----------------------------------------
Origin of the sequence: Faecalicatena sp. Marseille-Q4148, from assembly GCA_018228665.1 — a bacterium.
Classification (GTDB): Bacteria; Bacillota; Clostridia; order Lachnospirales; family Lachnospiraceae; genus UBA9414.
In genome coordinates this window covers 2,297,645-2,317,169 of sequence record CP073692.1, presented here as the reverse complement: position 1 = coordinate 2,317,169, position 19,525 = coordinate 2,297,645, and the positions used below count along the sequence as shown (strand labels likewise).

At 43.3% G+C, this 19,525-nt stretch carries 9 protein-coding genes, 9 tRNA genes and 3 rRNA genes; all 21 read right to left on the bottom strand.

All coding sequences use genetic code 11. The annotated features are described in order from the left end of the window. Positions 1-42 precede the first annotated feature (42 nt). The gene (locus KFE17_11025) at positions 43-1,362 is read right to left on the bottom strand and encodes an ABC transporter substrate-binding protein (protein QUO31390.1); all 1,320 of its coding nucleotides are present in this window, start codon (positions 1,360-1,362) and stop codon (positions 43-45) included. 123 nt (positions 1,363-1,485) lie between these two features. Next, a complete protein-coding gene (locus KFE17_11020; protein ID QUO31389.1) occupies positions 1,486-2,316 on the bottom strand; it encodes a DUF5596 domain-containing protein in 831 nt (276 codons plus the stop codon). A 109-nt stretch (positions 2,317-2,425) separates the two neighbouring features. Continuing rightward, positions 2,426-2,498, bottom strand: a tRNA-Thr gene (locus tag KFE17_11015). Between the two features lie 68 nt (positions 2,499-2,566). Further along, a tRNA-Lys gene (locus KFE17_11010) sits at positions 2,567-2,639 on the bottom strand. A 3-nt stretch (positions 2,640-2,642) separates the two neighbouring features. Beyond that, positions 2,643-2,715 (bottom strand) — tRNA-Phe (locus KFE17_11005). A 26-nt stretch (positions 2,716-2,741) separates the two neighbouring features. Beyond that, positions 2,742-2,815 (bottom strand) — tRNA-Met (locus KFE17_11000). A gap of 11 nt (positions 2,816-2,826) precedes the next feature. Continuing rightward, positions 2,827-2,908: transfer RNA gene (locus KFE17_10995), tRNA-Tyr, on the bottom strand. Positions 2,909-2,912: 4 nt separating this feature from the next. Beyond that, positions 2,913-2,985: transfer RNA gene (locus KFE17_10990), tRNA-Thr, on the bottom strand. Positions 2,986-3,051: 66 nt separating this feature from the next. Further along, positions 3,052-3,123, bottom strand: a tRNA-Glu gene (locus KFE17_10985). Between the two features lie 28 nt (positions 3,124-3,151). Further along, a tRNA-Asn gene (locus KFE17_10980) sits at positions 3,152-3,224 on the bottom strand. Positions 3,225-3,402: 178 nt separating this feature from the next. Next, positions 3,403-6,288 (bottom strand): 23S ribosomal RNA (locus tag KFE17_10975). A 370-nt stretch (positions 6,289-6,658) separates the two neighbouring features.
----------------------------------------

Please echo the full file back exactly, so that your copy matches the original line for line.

Origin of the sequence: Faecalicatena sp. Marseille-Q4148, from assembly GCA_018228665.1 — a bacterium.
Classification (GTDB): Bacteria; Bacillota; Clostridia; order Lachnospirales; family Lachnospiraceae; genus UBA9414.
In genome coordinates this window covers 2,297,645-2,317,169 of sequence record CP073692.1, presented here as the reverse complement: position 1 = coordinate 2,317,169, position 19,525 = coordinate 2,297,645, and the positions used below count along the sequence as shown (strand labels likewise).

At 43.3% G+C, this 19,525-nt stretch carries 9 protein-coding genes, 9 tRNA genes and 3 rRNA genes; all 21 read right to left on the bottom strand.

All coding sequences use genetic code 11. The annotated features are described in order from the left end of the window. Positions 1-42 precede the first annotated feature (42 nt). The gene (locus KFE17_11025) at positions 43-1,362 is read right to left on the bottom strand and encodes an ABC transporter substrate-binding protein (protein QUO31390.1); all 1,320 of its coding nucleotides are present in this window, start codon (positions 1,360-1,362) and stop codon (positions 43-45) included. 123 nt (positions 1,363-1,485) lie between these two features. Next, a complete protein-coding gene (locus KFE17_11020; protein ID QUO31389.1) occupies positions 1,486-2,316 on the bottom strand; it encodes a DUF5596 domain-containing protein in 831 nt (276 codons plus the stop codon). A 109-nt stretch (positions 2,317-2,425) separates the two neighbouring features. Continuing rightward, positions 2,426-2,498, bottom strand: a tRNA-Thr gene (locus tag KFE17_11015). Between the two features lie 68 nt (positions 2,499-2,566). Further along, a tRNA-Lys gene (locus KFE17_11010) sits at positions 2,567-2,639 on the bottom strand. A 3-nt stretch (positions 2,640-2,642) separates the two neighbouring features. Beyond that, positions 2,643-2,715 (bottom strand) — tRNA-Phe (locus KFE17_11005). A 26-nt stretch (positions 2,716-2,741) separates the two neighbouring features. Beyond that, positions 2,742-2,815 (bottom strand) — tRNA-Met (locus KFE17_11000). A gap of 11 nt (positions 2,816-2,826) precedes the next feature. Continuing rightward, positions 2,827-2,908: transfer RNA gene (locus KFE17_10995), tRNA-Tyr, on the bottom strand. Positions 2,909-2,912: 4 nt separating this feature from the next. Beyond that, positions 2,913-2,985: transfer RNA gene (locus KFE17_10990), tRNA-Thr, on the bottom strand. Positions 2,986-3,051: 66 nt separating this feature from the next. Further along, positions 3,052-3,123, bottom strand: a tRNA-Glu gene (locus KFE17_10985). Between the two features lie 28 nt (positions 3,124-3,151). Further along, a tRNA-Asn gene (locus KFE17_10980) sits at positions 3,152-3,224 on the bottom strand. Positions 3,225-3,402: 178 nt separating this feature from the next. Next, positions 3,403-6,288 (bottom strand): 23S ribosomal RNA (locus tag KFE17_10975). A 370-nt stretch (positions 6,289-6,658) separates the two neighbouring features.